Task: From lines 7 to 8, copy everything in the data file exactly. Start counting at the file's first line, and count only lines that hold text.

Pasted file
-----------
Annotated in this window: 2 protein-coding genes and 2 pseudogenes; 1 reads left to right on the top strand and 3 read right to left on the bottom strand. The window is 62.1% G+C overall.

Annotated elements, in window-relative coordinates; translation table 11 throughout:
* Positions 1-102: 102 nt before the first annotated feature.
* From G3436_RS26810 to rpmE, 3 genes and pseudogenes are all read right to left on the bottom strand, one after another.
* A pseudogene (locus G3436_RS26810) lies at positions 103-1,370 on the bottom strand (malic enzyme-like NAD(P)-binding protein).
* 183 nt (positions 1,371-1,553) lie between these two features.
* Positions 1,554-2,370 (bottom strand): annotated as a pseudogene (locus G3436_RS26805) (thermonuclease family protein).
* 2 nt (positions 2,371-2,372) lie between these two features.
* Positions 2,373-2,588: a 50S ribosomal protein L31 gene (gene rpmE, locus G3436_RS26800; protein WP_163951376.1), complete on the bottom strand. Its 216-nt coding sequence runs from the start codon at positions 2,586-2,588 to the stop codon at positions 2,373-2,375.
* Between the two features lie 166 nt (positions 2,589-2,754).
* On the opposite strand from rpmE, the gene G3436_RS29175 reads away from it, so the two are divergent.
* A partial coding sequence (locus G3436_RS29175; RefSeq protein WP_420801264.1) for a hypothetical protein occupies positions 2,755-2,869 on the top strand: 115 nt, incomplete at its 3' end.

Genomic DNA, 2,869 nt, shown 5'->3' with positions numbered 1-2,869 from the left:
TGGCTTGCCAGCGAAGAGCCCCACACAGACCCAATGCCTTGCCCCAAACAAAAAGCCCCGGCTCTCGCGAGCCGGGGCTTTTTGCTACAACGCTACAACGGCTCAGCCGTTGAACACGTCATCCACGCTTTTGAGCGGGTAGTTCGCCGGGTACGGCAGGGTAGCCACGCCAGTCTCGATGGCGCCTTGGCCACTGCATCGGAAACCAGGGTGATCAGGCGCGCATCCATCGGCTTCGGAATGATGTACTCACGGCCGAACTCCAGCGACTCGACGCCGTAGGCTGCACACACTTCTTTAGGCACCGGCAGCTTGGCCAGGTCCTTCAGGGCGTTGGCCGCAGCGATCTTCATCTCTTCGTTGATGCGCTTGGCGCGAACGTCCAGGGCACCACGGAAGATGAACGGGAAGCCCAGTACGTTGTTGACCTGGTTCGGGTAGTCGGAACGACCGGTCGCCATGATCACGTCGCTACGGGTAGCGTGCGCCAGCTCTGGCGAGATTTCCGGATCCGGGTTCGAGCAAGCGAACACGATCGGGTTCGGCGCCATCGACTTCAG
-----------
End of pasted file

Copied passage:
* Positions 1,554-2,370 (bottom strand): annotated as a pseudogene (locus G3436_RS26805) (thermonuclease family protein).
* 2 nt (positions 2,371-2,372) lie between these two features.